Khan Academy Gizmos! Online simulations that power inquiry and understanding. | ExploreLearning Homework and Study Help - Free help with your algebra, biology, environmental science, American government, US history, physics and religion homework Can I take a course at HippoCampus for credit? How do I enroll in a course at HippoCampus? Are there any fees to take your courses? How do I make a comment or ask a question? How do I get individual help with my homework assignment? What are the preferred texts? How can I use HippoCampus in my classroom? How can I use HippoCampus in my home school? Can I use the resources you have available for my homeschoolers? Do you know of any wet lab resources to accompany HippoCampus content? Is there a script, app, or something that can be used to track student use of HippoCampus? Can I share my HippoCampus content with my fellow teachers? Can I download the video? Can I change the size of the video window? Why won't the Environmental Science animations play? What if my page scroll bars or "submit" button are not showing? I can't find closed captioning. Where does the content from your site come from? There is an error in the multimedia presentation. How do I report a course errata item? No. AP Course Ledger
Research There are many graduate students world wide conducting thesis and dissertation research on the effectiveness of WebQuests. Some of these studies have made it into print as well, though the number of data-based studies in refereed journals is still small. There is not, at this point, any edited bibilography available about WebQuest research. Here, though are some places to get started to begin your own research. Google Scholar tracks many kinds of publications ranging from research journals to practitioner magazines and online papers. As of this writing, there are over 3000 articles cited that use the word WebQuest. To narrow it down some, try adding the word thesis, or dissertation to the search terms. A search of the ProQuest dissertation database reveals the studies described below. A case study of the use of an inquiry-based instructional strategy with rural minority at-risk, middle grade students Swindell, James Wilson, Jr., Ph.D., Mississippi State University, 2006, 183 pages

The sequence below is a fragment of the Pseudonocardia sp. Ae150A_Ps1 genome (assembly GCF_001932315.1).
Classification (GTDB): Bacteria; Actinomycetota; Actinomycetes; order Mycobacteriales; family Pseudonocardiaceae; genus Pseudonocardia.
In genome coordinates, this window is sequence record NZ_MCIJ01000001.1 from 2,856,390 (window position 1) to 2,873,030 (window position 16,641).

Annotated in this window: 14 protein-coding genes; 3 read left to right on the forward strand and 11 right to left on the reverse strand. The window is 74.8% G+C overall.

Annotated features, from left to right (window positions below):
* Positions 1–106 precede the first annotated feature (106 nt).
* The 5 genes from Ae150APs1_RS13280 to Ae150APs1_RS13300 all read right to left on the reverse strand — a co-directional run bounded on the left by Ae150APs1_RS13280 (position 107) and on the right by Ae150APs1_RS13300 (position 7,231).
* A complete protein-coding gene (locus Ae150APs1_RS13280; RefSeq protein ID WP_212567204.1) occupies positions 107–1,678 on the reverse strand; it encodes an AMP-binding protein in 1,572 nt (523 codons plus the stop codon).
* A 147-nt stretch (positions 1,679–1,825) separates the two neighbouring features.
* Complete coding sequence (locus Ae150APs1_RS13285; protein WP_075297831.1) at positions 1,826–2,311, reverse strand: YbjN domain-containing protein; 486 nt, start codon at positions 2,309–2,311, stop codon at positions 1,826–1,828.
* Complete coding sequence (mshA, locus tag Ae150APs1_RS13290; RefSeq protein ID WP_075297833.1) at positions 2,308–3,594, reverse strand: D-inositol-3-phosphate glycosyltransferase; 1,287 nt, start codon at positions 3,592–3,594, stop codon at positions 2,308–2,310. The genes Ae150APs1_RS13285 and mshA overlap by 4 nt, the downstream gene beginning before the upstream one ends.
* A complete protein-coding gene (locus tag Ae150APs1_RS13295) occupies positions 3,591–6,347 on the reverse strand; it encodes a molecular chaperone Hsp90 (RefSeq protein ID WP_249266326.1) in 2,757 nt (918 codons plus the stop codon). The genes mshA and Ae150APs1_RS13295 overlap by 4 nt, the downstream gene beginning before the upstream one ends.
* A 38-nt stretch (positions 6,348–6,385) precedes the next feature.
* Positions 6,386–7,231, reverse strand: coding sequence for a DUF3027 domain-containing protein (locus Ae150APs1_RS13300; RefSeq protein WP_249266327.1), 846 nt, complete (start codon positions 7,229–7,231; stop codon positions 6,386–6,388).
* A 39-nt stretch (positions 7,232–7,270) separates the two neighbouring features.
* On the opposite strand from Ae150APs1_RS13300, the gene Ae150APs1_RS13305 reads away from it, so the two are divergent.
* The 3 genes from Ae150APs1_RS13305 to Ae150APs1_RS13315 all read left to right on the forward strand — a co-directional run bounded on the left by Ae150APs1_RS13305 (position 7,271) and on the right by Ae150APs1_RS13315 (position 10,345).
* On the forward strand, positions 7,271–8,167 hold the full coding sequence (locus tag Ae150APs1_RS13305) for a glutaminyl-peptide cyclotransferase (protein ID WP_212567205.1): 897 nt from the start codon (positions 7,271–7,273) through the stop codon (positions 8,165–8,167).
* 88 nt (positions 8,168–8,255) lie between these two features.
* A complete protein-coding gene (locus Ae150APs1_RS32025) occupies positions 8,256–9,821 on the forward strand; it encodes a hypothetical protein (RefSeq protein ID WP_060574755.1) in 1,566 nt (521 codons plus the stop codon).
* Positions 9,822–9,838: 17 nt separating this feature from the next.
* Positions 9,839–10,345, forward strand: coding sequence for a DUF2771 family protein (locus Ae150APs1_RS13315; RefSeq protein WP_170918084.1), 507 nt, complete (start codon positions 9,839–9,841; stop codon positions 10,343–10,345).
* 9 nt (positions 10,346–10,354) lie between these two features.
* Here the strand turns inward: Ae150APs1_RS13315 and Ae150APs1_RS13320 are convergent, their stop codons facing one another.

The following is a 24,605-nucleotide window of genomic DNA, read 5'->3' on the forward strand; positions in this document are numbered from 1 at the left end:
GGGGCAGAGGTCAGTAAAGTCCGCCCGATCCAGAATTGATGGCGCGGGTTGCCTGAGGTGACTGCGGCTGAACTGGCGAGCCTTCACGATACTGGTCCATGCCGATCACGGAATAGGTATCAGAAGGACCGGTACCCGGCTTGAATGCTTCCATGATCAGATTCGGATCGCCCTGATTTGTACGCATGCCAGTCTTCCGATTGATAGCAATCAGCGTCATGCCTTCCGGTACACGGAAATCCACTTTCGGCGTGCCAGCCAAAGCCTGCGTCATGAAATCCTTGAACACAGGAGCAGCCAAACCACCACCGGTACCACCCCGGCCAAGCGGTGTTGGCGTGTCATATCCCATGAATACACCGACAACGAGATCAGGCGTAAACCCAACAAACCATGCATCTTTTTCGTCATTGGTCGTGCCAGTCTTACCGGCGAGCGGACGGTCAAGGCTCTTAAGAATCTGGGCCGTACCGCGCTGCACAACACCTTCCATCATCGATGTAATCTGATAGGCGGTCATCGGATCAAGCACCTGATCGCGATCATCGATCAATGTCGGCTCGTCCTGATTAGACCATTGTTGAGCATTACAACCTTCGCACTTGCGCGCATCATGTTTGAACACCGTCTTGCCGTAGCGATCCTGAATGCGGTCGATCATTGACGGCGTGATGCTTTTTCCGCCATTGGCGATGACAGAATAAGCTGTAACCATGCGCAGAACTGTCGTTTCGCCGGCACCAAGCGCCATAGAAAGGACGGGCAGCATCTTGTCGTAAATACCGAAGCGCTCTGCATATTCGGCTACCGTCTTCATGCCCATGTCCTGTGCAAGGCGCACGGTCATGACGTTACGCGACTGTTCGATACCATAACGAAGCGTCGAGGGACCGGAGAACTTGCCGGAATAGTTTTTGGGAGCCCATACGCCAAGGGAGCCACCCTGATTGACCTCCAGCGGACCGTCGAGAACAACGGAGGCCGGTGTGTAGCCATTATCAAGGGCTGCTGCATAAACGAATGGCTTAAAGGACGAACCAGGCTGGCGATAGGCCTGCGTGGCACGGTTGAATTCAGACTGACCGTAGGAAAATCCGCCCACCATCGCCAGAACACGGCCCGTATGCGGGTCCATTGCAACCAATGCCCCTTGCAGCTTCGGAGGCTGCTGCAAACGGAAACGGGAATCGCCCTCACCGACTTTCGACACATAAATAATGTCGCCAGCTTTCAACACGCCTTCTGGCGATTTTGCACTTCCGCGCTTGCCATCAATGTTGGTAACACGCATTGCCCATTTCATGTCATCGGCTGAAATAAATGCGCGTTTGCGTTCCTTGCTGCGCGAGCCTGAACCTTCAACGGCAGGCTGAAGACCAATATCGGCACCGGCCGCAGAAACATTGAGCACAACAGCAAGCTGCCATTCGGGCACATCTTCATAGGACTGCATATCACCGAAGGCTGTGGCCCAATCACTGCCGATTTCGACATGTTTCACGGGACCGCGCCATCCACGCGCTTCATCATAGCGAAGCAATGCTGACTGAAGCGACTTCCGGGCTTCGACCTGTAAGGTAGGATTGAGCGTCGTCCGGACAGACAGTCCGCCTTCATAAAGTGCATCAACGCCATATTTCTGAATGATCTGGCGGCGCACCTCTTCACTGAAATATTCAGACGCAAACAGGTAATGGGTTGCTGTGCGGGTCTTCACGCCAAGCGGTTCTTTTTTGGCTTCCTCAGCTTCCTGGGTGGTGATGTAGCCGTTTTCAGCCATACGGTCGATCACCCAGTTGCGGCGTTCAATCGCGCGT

Mr. Byrne Teaches OER Commons World Digital Library Home Mikogo: Remote Desktop, Web Conferencing & Online Meetings Center for the Study of Religion and American Culture :: Teaching Resources Presenting religious content in the classroom can be a tricky business. In public elementary and secondary institutions, teachers face many challenges in discussing religion in the context of American history, government, literature, and other areas. Parents with strong beliefs may object to the presentation of religious points of view they don’t share. College students can also have difficulty objectively interpreting religious content. The Center is pleased to share instructional materials developed by its researchers and participating scholars for use in the classroom.
OpenSim African American History